Granted, that was not a foregone conclusion from the beginning as Facebook, Twitter, YouTube & Co. started to tip their toes into sports broadcasting around 2016. They were open-minded, made big moves to equip the companies with the required brain power such Facebook hiring an industry veteran in Discovery's Peter Hutton, but quickly recognized that their primarily ad-supported revenue models are not made for first-tier live sports broadcasting. The future of live sports broadcasting remains in paid content, regardless of how great the built-in reach of such ad-supported, free platforms is.YouTube's Head of Sports (EMEA) also admitted that horizontal platforms such as YouTube do not accommodate live sports well and need to make progress in this regard. My question is how likely it really is that a horizontal platform that tries be everything to everybody and where live sports will not be the focus of the business ever can cater to the needs of rights holders and owners. Instead, YouTube & Co. will likely be most valuable to the sports broadcasting ecosystem as a max-reach distributor of free highlight content serving top-of-funnel marketing for rights holders and owners.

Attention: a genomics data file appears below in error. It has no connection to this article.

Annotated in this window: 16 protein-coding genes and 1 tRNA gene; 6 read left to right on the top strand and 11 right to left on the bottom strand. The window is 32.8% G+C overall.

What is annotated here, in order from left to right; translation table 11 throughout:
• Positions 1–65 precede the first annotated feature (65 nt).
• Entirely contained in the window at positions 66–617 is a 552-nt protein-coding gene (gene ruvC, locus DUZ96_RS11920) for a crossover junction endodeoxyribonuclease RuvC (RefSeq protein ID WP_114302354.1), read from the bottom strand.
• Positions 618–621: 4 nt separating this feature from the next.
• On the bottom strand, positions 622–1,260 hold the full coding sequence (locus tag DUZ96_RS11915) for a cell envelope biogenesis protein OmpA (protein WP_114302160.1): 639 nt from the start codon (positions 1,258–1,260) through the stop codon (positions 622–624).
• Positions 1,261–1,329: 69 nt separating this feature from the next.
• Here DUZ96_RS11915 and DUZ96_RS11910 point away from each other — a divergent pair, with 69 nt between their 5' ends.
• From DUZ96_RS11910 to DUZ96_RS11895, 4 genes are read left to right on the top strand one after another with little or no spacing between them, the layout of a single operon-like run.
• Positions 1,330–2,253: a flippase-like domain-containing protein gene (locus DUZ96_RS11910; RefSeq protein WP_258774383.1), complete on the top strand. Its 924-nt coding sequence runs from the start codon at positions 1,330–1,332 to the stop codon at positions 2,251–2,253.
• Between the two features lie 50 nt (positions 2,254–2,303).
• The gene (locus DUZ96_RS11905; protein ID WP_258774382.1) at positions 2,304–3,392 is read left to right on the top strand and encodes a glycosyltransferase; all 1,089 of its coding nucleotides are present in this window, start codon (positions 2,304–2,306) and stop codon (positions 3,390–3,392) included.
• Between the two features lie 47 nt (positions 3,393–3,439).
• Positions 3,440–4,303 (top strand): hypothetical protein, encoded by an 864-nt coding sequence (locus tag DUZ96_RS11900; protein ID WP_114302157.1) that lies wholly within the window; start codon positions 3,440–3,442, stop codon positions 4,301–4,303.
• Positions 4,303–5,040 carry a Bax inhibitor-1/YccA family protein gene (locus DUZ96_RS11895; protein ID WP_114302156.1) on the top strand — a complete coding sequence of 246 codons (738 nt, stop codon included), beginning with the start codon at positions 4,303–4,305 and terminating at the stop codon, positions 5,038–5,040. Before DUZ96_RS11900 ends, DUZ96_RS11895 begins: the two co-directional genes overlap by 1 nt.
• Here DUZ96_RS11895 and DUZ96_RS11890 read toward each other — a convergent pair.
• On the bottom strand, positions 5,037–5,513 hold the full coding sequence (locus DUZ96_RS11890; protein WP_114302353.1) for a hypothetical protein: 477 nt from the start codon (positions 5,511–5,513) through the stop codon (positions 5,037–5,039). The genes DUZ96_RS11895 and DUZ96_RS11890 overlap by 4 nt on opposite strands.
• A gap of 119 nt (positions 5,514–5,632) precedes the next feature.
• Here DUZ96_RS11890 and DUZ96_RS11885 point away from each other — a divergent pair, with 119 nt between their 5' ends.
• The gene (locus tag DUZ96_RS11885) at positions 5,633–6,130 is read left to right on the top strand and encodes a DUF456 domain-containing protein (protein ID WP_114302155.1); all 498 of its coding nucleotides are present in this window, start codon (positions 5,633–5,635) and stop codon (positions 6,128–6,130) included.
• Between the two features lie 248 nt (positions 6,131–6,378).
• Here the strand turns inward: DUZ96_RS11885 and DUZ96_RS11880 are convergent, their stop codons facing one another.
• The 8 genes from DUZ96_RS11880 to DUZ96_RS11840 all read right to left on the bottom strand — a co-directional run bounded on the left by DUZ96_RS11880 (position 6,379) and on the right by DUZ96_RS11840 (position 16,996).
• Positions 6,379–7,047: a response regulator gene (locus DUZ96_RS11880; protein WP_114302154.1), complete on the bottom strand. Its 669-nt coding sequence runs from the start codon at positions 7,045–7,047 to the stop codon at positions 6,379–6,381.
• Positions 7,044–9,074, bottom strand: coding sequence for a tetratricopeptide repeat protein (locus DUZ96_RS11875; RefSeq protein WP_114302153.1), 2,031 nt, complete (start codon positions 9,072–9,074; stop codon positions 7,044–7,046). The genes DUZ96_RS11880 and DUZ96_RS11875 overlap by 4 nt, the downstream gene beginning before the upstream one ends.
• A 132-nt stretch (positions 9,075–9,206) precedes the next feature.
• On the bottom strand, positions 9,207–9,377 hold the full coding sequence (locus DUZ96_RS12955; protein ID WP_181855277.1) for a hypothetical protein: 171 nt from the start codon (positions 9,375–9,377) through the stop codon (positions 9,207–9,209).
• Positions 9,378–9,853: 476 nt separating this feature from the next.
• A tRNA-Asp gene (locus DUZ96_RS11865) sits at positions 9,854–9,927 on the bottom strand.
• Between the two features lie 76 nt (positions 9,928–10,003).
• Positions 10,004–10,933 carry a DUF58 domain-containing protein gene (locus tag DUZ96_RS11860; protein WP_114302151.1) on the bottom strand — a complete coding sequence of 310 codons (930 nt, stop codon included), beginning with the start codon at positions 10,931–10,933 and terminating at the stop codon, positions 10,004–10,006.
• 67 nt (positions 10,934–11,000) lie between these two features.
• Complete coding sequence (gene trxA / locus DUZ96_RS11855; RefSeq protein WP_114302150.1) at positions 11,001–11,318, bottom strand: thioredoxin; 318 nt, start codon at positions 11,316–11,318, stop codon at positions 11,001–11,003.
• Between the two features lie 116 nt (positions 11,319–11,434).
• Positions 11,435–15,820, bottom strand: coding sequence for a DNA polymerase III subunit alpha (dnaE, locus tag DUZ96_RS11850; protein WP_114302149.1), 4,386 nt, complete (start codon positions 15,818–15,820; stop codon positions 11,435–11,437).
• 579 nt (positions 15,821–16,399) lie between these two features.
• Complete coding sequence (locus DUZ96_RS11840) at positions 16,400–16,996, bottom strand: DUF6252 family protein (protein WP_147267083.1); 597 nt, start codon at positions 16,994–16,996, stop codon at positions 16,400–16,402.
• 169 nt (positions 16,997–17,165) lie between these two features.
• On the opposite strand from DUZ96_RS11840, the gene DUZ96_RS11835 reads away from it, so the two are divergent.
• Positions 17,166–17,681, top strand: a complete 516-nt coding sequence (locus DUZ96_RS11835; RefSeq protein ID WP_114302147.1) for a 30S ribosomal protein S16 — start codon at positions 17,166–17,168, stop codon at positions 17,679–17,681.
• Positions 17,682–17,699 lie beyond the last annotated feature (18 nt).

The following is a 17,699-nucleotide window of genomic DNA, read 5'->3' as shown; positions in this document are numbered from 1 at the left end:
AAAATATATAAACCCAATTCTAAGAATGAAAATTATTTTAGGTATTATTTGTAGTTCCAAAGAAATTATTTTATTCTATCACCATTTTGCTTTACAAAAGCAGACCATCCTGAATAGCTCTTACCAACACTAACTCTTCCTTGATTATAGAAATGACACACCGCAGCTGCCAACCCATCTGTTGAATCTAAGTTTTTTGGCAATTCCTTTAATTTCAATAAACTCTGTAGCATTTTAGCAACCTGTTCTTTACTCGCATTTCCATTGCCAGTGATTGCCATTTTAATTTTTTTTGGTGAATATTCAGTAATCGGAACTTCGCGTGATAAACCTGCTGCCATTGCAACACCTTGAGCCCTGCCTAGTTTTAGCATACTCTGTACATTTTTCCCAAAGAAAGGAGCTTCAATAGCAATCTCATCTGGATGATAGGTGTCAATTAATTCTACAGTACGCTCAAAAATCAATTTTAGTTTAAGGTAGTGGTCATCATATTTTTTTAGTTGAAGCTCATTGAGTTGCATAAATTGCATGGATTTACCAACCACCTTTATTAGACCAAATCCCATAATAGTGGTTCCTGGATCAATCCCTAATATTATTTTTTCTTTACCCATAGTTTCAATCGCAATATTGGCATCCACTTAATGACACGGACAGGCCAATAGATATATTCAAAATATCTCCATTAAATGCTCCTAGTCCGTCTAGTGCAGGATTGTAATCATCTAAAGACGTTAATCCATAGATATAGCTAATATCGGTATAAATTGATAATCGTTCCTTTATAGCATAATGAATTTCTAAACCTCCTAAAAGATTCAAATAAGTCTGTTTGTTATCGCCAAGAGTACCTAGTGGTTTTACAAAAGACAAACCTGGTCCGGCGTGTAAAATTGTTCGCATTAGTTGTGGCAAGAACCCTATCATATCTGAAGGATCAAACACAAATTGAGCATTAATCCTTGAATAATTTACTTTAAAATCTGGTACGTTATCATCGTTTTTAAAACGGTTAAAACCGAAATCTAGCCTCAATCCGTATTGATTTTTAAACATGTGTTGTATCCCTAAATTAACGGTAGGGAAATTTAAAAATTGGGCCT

Luckily for YouTube, rights holders such as Sky Sport UK or BT Sport seem to embrace that proposed value proposition and become literally much more open-minded when it comes to distribution models for their (non-live) content: Premier League highlights on YouTube shortly after the final whistle (instead of keeping any highlight within the walled gardens of the pay-walled Sky platforms) or the UEFA Champions League Final as free-to-air live broadcast (instead of a short-term financially more lucrative sublicense to free-to-air broadcasters in order to comply with UEFA requirements) are just a few examples for this shift in mindsets. Live sports broadcasting might not become a serious business for YouTube ever, although it is still experimenting with it, including committing up-front guaranteed minimum rights fees in a few selected cases (e.g. LaLiga in India, UEFA Champions League in Latin America). Rights-holding broadcasters leveraging highlight content as free top-of-funnel marketing (pioneered by the NBA) instead of trying to incrementally monetize such non-live content and squeezing even more money out of the consumer, is a beneficial trend for Facebook, or any free online platform with tremendous reach. It will secure a place for Facebook, Twitter, YouTube & Co. in the sports media landscape — while not committing sky-rocketing rights fees at all and instead simply relying on their built-in user bases as currency. #RevenueShare